Tuesday, August 16, 2011

Follow-up from Brill on paid union spokesperson Diane Ravitch

Shortly after sending out my last email, which focused on paid union spokesperson Diane Ravitch, I received some pushback from Fordham's Mike Petrilli and my favorite debate partner, Gary Rubenstein.  Mike wrote:


The Brill stuff about Diane is untrue. She's done the vast majority of these speeches pro bono. Furthermore, the unions only flocked to her after she published her book, because they liked her message. She's in agreement with the unions, not bought by them. (Anyway, she doesn't need the money.)


Here is Steve Brill's reply:


Dear Mr. Petrilli,


Though I don't know you I have admired your work. Nice to meet you.


I hope you read what I said about Dr. Ravitch carefully. (In fact, I hope you read the whole book carefully; I'd love to get your reaction.)


My point, which I think was expressed clearly, was not that the unions or anyone else had "bought" Dr. Ravitch's views but that news organizations that booked her on television shows or had her writing Op-Eds would have wanted to know (so they could inform their viewers and readers) that she had accepted speaking fees -- such as the $10,000 she has acknowledged receiving from the Florida Education Association – for her speeches.


To take another example, someone may come on CNBC saying that X is a great stock. And he may sincerely believe it. But CNBC would want to identify that person as more than a stock analyst (read "education historian," or "professor") if that person was short or long on the stock, was a consultant to X corporation, etc.


I really don't think it matters much whether Dr. Ravitch got five or ten or twenty such paid speaking assignments but I tried mightily to get her to tell me exactly what she had received. She repeatedly declined in several exchanges in which I enumerated my count of twenty-plus such engagements, though she did say she had done "some" for free, which I reported. So I was stuck making an estimate based on what I could find out elsewhere – and I made it clear to readers that it was only an estimate. As we were about to go to press, she said she was donating the fees to charity, which I also reported.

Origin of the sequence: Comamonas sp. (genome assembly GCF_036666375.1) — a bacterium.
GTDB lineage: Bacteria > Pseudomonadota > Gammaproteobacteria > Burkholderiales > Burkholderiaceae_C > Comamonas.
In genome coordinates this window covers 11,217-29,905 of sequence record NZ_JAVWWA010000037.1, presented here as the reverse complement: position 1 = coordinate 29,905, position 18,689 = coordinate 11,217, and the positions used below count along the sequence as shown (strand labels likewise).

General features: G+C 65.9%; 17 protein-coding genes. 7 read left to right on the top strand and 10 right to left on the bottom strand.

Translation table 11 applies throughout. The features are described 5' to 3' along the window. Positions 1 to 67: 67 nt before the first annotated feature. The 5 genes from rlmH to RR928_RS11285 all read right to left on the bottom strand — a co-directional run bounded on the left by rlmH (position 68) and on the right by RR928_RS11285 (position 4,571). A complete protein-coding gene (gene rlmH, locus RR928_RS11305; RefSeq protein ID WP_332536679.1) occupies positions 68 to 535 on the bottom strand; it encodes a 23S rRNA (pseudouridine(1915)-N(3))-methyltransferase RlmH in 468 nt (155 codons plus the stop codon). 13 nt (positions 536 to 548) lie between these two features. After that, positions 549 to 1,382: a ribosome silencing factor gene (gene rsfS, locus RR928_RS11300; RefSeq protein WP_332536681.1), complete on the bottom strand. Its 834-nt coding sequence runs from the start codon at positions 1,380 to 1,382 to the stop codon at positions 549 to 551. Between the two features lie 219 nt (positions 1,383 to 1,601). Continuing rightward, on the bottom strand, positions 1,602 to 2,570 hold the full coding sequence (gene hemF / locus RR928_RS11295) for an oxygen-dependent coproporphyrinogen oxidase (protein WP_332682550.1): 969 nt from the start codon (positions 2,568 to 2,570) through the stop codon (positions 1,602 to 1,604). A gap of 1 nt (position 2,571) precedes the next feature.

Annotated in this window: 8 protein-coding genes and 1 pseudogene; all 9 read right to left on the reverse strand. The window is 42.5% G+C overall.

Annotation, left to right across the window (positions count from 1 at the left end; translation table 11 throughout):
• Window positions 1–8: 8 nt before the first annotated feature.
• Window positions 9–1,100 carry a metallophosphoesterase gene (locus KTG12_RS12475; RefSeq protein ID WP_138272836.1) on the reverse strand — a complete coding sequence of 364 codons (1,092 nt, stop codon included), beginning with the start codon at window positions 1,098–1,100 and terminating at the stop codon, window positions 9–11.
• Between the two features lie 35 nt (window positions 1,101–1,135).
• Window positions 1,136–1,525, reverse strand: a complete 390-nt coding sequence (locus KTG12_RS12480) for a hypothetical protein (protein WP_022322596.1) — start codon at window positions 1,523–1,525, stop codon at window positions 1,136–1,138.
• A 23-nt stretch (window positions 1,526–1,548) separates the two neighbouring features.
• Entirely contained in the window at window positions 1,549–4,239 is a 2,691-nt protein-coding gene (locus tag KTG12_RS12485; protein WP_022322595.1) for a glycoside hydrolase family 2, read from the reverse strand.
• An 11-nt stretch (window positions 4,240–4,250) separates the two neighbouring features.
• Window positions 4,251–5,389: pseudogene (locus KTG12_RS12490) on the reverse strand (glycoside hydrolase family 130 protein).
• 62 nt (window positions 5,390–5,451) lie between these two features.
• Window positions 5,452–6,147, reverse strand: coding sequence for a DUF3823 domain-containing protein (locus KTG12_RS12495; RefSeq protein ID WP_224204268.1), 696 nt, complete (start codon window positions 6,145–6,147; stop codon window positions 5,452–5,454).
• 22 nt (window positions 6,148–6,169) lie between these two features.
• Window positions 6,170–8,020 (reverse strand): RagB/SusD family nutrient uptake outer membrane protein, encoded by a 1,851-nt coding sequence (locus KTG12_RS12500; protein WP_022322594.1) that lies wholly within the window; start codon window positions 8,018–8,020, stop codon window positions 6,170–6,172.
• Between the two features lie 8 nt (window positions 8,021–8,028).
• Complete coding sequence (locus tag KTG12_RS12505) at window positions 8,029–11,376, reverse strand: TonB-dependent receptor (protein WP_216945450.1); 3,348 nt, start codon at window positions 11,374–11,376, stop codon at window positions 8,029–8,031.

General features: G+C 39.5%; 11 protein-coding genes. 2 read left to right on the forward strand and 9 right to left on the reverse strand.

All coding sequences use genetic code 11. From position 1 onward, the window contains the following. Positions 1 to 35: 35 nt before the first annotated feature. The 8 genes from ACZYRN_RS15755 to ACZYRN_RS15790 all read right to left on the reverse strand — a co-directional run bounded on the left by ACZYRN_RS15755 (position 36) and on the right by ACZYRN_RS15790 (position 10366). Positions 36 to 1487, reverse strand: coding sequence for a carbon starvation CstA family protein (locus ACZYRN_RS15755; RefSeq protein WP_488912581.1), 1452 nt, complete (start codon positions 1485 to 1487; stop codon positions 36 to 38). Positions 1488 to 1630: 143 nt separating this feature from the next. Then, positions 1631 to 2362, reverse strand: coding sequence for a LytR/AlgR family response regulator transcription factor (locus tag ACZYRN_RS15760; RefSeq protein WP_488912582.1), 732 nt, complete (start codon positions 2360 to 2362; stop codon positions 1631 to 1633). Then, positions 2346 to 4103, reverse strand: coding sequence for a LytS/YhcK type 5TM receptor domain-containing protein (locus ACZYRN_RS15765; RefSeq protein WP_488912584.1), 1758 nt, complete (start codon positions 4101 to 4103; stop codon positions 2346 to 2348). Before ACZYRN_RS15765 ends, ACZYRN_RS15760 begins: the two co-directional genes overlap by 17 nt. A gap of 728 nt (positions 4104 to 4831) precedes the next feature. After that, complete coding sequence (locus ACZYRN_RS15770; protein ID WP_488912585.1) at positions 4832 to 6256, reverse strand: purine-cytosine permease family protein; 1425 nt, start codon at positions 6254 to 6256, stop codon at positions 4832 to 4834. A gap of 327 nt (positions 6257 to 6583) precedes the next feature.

You now say she says she has done the "vast majority" for free. When we taped a CSPAN show last week (to be aired next week) I think she said she had done "many" for free. But, again, whether it's $50,000 or $200,000, the point would be the same.


Also, since these paragraphs comprise about .25% of the book, I don't think it should be construed as an attack on Dr. Ravitch, whom I respect and like personally and whose cooperation as I was reporting the book I deeply appreciate.


Best regards,


Steve Brill

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